Casino Expert: Sandy Should Have Hit Revel, Not Seaside
A casino industry expert is coming out swinging, and his target is Atlantic City's billion dollar blunder, a.k.a. the Revel Casino Hotel.
According to a report from philly.com, chief executive of Gaming USA Corp., Alan R. Woinski says there is very little to be enthusiastic about in regards to Revel's latest round of bankruptcy filing.
Woinski makes several powerful points that show just why Revel may go down as Atlantic City's costliest mistake ever. The article notes:
- "Even if Revel Casino Hotel, which started its second trip through Chapter 11 on Thursday, is virtually given away in a bankruptcy auction, a new owner might have to spend $150 million to fix fatal flaws in its design..."
- "When Revel opened in 2012, it added slot machines and gambling tables to the Atlantic City market without expanding the market itself. Instead, Revel siphoned gamblers from other local casinos, jeopardizing jobs throughout the city's casino industry."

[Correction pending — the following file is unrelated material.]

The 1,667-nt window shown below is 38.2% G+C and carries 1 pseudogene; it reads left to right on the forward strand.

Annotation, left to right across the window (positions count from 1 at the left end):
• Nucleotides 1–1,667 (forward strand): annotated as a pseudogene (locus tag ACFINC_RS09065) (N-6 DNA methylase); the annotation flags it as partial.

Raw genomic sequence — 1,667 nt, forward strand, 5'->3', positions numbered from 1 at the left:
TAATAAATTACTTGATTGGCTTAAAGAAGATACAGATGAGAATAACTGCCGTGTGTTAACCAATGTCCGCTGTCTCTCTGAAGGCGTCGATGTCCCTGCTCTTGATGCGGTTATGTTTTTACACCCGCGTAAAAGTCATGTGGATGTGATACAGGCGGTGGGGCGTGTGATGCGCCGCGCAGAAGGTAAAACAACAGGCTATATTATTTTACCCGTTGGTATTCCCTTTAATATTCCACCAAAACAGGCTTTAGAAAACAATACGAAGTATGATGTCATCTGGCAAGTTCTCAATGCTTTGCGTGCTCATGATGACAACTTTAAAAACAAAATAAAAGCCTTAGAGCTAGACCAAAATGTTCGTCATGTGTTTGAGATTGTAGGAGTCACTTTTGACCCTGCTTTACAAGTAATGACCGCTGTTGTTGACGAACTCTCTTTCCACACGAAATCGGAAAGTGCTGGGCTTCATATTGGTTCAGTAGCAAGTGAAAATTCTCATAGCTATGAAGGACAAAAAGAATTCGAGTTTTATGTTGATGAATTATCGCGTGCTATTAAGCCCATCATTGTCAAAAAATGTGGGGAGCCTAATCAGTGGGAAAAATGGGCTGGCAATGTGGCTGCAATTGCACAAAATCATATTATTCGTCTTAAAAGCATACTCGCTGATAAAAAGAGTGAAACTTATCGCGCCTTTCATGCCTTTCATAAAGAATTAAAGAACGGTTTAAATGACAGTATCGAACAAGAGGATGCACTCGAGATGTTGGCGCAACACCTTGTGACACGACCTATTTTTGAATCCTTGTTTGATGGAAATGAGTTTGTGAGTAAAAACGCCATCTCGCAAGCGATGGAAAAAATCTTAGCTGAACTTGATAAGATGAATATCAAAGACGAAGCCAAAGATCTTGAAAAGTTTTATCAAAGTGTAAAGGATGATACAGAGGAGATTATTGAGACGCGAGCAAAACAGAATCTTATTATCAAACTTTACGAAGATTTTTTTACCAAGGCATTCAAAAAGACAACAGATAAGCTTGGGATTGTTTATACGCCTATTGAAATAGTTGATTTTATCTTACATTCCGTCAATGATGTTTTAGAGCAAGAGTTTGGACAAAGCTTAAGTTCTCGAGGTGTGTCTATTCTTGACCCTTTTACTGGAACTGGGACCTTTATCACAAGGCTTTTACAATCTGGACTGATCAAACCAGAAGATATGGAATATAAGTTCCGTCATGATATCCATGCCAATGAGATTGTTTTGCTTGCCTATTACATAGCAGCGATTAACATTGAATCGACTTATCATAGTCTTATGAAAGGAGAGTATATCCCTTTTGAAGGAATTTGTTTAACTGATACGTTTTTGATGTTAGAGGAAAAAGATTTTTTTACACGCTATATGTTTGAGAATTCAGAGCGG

Woinski believes knocking it down and redoing would be the only viable option, even suggesting that SuperStorm Sandy should have taken Revel into the ocean and not the Seaside Ferris Wheel.
a new owner might have to spend $150 million to fix fatal flaws in its design
The article also details serious design flaws with the building and notes that the shear amount of open space means the cost to keep it cool or warm is just exorbitant.
Saverio R. Scheri III, president and chief executive of WhiteSand Gaming L.L.C., a consulting firm with offices in Atlantic City, says gutting Revel wouldn't be worth it either. "You'll never make that money back," Scheri said. "If somebody picks that property up at $100 million, which is like a nickel on the dollar, that's not a bad deal. You could make money, if you're smart."
Another industry expert is cited in the article saying Revel could fetch as little as $50 million to $60 million in an auction.
Either way, it is bad news for Revel and for Atlantic City. Thousands of jobs remain up in the air and millions in revenue to the city could just vanish.